To Kill a Mockingbird by Harper Lee
This book sat on my shelf for several months until I learned of Lee’s death last spring. I can’t believe I waited so long to read it. The writing is authentically southern, so at times it was difficult to follow. But beneath the language lay a story of racial tensions in a small town in the South and one man’s attempt to teach his children to treat all people, no matter how different in color or religion, with dignity and respect. Written from the viewpoint of a six-year old girl, the story is both timely and timeless, and just as important today as it was then.

Orange is the New Black by Piper Kerman
Long before the Netflix series, Kerman shares her observations and experiences during her 15-month prison term at a federal correctional facility for women in Danbury, Connecticut. She also shares the stories of many of the women who she met along the way. The first-hand account reveals how Kerman and her fellow inmates managed to survive the day-to-day boredom of prison life, as well as their compassion for each other. Fascinating, if not sobering, read.

The Heart is a Lonely Hunter by Carson McCullers
McCullers was only 23 when she wrote The Heart is a Lonely Hunter, a book filled with humanity and compassion far beyond her years. Like Lee’s Mockingbird, this book also tackles racial tensions with grace and dignity. Even more poignant is how McCullers paints her characters, showcasing their strengths and vulnerabilities, and just how isolated each one is amidst their personal and moral crises. I was most fascinated by Singer, the deaf mute who everyone seemed drawn to, yet who understood very little of what they were telling him. It is through his thoughts and his eyes that we ultimately see how the heart is a lonely hunter, constantly searching for connection with like-minded souls.

Reading Lolita in Tehran by Azar Nafisi
Most of us in the free world would have difficulty imagining living in a society that banned certain books and prohibited women from furthering their education. Nafisi was a professor of English Literature in Iran. When Islamic morality squads began, Nafisi had the courage to set up secret gatherings for seven of her most committed female students to read forbidden Western classics. Reading this memoir and their discussions of famous writers like F. Scott Fitzgerald and Henry James, made me appreciate the freedoms we have in our country as well as the classic writing I have yet to experience.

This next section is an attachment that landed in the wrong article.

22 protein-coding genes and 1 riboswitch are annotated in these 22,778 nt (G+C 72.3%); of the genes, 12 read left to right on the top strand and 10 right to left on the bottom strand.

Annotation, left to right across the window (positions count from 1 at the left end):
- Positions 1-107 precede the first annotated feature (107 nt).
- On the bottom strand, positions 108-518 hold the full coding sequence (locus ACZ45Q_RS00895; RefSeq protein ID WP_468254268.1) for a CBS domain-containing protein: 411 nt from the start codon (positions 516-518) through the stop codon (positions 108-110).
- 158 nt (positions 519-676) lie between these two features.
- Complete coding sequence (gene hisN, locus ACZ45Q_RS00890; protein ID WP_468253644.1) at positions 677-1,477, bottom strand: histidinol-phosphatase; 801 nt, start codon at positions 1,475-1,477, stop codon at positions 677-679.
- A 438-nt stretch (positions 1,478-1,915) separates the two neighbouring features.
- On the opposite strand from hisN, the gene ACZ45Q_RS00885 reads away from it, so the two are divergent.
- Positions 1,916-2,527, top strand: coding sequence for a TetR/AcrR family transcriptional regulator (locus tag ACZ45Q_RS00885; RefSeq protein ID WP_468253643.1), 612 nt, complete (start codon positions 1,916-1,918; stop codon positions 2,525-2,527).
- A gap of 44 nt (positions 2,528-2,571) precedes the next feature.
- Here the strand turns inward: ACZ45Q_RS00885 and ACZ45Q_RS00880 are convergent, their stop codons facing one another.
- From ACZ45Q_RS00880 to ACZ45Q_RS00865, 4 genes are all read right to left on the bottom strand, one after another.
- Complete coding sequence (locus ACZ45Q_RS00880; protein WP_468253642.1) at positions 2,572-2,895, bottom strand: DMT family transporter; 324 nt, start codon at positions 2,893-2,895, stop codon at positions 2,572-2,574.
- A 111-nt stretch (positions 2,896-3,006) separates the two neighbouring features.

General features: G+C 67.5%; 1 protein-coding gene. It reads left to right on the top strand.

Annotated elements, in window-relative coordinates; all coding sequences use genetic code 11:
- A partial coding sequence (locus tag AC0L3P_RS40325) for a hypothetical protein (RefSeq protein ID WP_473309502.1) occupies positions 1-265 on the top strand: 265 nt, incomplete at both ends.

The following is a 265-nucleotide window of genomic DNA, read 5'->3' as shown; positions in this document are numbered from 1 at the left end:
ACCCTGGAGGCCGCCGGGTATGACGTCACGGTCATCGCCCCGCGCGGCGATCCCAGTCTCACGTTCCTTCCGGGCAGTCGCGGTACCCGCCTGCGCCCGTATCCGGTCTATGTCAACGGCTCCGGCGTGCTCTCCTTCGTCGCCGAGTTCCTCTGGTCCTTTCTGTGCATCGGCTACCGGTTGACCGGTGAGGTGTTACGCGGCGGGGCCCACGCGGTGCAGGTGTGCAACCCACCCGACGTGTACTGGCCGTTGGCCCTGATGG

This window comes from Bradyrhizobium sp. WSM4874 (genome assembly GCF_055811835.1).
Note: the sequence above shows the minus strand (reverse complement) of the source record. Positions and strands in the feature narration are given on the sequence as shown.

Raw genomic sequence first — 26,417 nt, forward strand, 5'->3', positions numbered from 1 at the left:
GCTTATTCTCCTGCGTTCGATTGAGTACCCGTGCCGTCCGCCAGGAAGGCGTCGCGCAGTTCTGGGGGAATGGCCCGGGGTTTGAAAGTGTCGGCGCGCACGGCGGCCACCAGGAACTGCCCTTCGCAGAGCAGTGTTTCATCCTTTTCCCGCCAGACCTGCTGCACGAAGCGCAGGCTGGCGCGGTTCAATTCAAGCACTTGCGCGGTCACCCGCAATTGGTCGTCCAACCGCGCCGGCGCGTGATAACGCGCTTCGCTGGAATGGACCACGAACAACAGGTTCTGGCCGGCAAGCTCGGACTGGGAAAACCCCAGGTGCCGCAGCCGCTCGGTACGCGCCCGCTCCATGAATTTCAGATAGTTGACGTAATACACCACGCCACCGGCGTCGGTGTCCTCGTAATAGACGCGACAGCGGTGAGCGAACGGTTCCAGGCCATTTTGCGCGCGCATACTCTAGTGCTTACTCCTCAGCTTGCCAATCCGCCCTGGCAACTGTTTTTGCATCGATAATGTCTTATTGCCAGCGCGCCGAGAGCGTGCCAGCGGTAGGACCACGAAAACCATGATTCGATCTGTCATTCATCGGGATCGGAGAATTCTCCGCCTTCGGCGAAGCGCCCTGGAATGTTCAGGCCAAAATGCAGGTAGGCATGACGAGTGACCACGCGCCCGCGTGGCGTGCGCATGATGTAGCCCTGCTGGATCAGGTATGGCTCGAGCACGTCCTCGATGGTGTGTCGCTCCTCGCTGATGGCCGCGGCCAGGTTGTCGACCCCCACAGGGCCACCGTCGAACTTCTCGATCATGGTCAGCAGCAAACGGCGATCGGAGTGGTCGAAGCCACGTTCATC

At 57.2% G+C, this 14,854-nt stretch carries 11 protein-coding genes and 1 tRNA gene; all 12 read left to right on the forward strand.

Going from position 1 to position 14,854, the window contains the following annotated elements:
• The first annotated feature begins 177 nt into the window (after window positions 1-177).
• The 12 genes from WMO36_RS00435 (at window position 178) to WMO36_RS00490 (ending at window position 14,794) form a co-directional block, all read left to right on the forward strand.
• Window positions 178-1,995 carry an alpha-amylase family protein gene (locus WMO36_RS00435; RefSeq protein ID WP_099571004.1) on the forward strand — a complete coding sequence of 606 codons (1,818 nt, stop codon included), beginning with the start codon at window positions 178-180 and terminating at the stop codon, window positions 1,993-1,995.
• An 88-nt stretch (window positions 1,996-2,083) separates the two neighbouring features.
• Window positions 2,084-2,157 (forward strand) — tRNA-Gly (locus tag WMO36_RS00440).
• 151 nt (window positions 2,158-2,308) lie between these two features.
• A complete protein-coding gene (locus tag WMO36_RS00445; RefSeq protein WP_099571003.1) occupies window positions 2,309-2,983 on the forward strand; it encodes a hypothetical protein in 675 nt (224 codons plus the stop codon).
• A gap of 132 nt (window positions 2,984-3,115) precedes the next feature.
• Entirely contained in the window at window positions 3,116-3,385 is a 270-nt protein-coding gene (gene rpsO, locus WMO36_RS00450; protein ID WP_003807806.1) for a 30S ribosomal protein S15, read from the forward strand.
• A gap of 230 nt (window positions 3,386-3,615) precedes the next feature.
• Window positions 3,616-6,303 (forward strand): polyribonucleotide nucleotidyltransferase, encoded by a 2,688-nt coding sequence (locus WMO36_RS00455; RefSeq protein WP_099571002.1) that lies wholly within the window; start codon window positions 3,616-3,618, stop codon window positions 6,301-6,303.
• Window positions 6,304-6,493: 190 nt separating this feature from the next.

Still Alice by Lisa Genova
Genova’s book reads like a memoir, and I suppose it could be. Still Alice is a poignant look at Alzheimer’s disease. The story opens with Alice Howland living a full and active life as a psychology professor at Harvard and a renowned expert on linguistics. As the story progresses, we see her become increasingly disoriented and forgetful. This is her journey and her fight to prolong the onset of the disease for as long as possible. This heart-breaking story will make you think, “Gee, this could be me someday.”

An Unnecessary Woman by Rabih Alameddine
Another novel that reads like a memoir, An Unnecessary Woman is the story of a book-loving, obsessive and isolated 72-year-old woman, whose belief that she is “unnecessary” in the world is shaped by her upbringing in the Middle East. She used her love of books and her translation work to hide from the world. Despite her efforts, circumstances force her to come out of her shell and interact with the world. The ending gives us all hope that we don’t have to be alone, that we are all necessary to one another, no matter where we live.

10% Happier by Dan Harris
Written with wit and journalistic integrity, 10% Happier is the memoir of Dan Harris, the weekend anchor of Good Morning America. This is his journey into the world of mindfulness and meditation, which at first, Harris fights. What I found intriguing about this book is the journalistic approach that Harris takes in which he interviews numerous high-profile experts about the experience of meditation, from Deepak Chopra to the Dalai Lama. We learn from Harris’s lessons, his experiences. Meditation is not as easy as it looks, and the lessons we learn about ourselves aren’t so simple either.

Happy New Year, and Happy Reading!

Movie Review: La La Land Straddles the Line Between Fantasy and Reality